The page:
West News Wire: The number of Americans living in poverty climbed significantly last year, especially among children, as a result of rising living expenses and the expiration of federal assistance programmes for families affected by the pandemic.
The Census Bureau reported on Tuesday that the poverty rate increased to 12.4% in 2022 from 7.8% in 2021, the greatest one-year increase on record. Compared to the previous year, when it had reached a record low of 5.2 percent, child poverty has more than doubled, rising to 12.4%. These numbers come from the Supplemental Poverty Measure, which takes into account the influence of government aid and regional variations in cost of living.
The rises came after two years of historically significant poverty declines, which were mostly fueled by safety net initiatives that were developed or expanded in response to the epidemic. These included a number of household direct payments in 2020 and 2021, improved nutrition and unemployment benefits, higher rental aid, and an extended child tax credit, which momentarily gave families with children a guaranteed income.
Despite a robust job market and a growing economy, nearly all of those programmes had ended by last year, leaving many families struggling to keep up with rising expenses. With the important exception that financial difficulty has decreased among Black households due to rising incomes in recent years, overall poverty today resembles that of 2019 in many ways.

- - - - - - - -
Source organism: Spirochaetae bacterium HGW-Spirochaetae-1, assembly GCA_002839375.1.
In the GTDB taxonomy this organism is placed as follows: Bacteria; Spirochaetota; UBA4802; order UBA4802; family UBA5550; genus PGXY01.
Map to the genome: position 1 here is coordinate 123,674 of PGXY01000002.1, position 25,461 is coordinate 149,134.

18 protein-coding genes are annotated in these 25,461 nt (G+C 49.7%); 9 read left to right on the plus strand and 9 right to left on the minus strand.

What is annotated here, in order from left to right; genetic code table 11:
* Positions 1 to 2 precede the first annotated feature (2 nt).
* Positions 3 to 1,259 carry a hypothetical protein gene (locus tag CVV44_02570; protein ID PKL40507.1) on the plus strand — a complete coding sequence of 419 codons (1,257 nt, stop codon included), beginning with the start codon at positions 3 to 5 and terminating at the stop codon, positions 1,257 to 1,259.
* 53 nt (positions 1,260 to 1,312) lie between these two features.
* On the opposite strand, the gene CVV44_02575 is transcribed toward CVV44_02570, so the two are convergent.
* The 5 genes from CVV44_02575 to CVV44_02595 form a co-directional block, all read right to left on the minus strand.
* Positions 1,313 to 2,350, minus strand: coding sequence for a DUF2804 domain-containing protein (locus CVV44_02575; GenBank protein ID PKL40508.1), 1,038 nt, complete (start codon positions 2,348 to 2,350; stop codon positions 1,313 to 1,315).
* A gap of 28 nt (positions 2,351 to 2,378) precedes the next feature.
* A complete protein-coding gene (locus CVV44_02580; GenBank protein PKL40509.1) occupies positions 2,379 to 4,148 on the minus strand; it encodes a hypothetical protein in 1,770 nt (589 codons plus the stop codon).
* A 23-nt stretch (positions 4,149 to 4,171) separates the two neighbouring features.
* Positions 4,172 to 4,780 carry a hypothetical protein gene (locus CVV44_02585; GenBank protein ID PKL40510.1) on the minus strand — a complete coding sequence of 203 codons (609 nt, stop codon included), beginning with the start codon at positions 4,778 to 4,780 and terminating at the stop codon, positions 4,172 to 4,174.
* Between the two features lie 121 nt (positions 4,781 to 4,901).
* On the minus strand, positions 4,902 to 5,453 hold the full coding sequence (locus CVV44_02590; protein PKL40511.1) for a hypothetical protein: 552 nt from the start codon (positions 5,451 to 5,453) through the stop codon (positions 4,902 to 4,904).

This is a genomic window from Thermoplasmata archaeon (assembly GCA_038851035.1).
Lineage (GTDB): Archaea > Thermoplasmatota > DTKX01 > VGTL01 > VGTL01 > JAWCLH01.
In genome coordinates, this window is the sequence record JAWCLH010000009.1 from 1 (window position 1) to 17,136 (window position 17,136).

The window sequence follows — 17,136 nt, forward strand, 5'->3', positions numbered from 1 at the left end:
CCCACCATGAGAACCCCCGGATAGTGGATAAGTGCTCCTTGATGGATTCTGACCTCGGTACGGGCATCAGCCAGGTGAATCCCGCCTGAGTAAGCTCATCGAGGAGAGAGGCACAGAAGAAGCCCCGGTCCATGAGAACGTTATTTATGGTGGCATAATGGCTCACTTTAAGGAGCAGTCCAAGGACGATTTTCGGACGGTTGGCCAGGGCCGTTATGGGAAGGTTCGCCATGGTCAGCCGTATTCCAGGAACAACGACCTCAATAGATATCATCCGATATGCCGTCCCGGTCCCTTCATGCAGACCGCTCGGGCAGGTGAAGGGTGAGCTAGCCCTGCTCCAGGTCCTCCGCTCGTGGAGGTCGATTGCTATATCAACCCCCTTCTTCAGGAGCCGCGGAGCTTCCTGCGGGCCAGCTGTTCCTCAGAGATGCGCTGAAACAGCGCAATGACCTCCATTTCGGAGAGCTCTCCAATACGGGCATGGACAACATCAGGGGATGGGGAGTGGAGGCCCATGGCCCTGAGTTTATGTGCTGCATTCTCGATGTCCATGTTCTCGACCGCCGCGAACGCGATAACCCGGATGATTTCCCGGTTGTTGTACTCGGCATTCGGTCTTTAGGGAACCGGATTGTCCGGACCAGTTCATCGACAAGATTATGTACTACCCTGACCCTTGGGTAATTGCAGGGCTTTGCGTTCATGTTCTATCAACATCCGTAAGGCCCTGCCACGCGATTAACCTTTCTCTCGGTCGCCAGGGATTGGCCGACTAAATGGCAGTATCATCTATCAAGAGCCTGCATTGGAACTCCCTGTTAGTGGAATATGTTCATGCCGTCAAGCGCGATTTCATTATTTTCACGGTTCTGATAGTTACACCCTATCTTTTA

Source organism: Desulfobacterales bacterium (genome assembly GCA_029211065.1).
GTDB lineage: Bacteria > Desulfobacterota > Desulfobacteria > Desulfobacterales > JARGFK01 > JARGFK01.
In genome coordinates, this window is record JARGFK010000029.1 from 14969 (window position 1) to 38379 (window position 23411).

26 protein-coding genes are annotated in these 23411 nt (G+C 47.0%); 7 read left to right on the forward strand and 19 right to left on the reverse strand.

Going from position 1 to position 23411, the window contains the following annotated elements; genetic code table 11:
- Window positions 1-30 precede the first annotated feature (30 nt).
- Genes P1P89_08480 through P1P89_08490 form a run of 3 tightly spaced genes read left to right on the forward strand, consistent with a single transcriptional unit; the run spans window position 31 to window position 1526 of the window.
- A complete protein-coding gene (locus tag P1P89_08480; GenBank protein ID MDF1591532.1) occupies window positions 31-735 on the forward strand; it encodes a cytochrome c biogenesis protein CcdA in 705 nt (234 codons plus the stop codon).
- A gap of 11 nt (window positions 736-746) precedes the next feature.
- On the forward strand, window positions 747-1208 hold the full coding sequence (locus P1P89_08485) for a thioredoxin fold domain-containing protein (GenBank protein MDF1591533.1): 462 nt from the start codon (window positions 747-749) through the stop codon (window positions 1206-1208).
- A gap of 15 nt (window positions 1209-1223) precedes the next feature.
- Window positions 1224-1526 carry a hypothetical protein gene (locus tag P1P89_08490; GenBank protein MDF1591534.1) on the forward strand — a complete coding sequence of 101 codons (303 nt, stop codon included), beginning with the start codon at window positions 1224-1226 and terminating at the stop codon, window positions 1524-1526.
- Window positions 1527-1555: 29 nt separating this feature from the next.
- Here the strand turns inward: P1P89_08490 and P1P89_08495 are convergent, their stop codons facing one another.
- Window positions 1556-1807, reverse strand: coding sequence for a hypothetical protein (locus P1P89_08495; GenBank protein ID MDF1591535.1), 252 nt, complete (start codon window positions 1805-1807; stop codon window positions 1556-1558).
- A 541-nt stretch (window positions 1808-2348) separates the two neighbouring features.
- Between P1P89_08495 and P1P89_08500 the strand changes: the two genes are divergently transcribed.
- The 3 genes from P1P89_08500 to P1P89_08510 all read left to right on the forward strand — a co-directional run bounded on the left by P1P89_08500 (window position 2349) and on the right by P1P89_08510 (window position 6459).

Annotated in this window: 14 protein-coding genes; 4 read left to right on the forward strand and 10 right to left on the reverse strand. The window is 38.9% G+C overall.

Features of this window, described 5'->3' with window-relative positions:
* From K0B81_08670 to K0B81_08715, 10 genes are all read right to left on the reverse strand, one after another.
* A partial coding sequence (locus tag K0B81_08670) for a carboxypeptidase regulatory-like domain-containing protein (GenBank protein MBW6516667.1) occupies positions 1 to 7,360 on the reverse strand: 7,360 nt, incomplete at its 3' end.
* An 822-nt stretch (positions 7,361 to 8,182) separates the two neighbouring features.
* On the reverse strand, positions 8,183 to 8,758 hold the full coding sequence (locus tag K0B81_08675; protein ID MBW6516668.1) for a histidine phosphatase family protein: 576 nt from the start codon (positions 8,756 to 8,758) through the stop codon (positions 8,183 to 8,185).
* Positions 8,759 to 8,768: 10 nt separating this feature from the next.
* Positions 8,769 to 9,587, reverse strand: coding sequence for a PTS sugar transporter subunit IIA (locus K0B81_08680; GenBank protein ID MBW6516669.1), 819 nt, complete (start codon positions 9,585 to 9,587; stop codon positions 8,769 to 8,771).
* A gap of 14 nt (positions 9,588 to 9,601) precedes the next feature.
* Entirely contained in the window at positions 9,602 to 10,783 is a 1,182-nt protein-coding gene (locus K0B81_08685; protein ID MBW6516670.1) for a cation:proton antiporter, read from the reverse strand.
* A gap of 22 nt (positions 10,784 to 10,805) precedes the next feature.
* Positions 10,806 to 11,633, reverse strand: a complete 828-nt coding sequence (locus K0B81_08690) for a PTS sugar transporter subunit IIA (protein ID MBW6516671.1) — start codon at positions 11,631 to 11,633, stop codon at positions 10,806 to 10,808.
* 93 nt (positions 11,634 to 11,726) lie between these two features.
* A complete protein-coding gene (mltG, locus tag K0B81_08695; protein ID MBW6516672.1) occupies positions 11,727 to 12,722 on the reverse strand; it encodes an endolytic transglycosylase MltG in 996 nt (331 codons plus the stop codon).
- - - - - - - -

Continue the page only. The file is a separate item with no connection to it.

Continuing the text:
A temporary hold on Medicaid terminations, which let the programme to cover more Americans than ever before, was one epidemic programme that did not expire. Due to this programme, the percentage of Americans without health insurance last year matched a historic low of 7.9%. States, however, are ending that interim insurance, and it is likely that this is why the uninsured rate has risen recently.
The issue last year was exacerbated by the rising expense of living. The poverty line, which is based on the price of necessities like food and shelter, increased significantly: Under the supplemental measure, a family of four living in a rental house was considered poor if the family’s income was less than $34,518 in 2022, up from $31,453 in 2021.
Prices rose for everyone, not just the poor. The impact of increased employment and rising earnings was outweighed by the fastest inflation since 1981, which caused the median household income, adjusted for inflation, to decline by 2.3 percent in 2022 to $74,580.
“People are working hard,” said Margaret O’Conor, the head of Common Pantry, a modest food pantry in Chicago. “They’re simply struggling to pay their bills; the cost of living is too high.” Many people’s spare income, in particular, has been devoured by rent.
Similar to other food banks, Common Pantry experienced an increase in demand during the pandemic, followed by a decline in demand in 2021 as a result of stimulus payments, improved unemployment benefits, and the child tax credit, among other forms of aid. Then, as those programmes ended, demand started to increase once more.
All consumers’ prices increased, not just the poor. The highest inflation since 1981 exceeded the effects of growing employment and rising wages, resulting in a 2.3 percent fall in the median household income, adjusted for inflation, to $74,580 in 2022.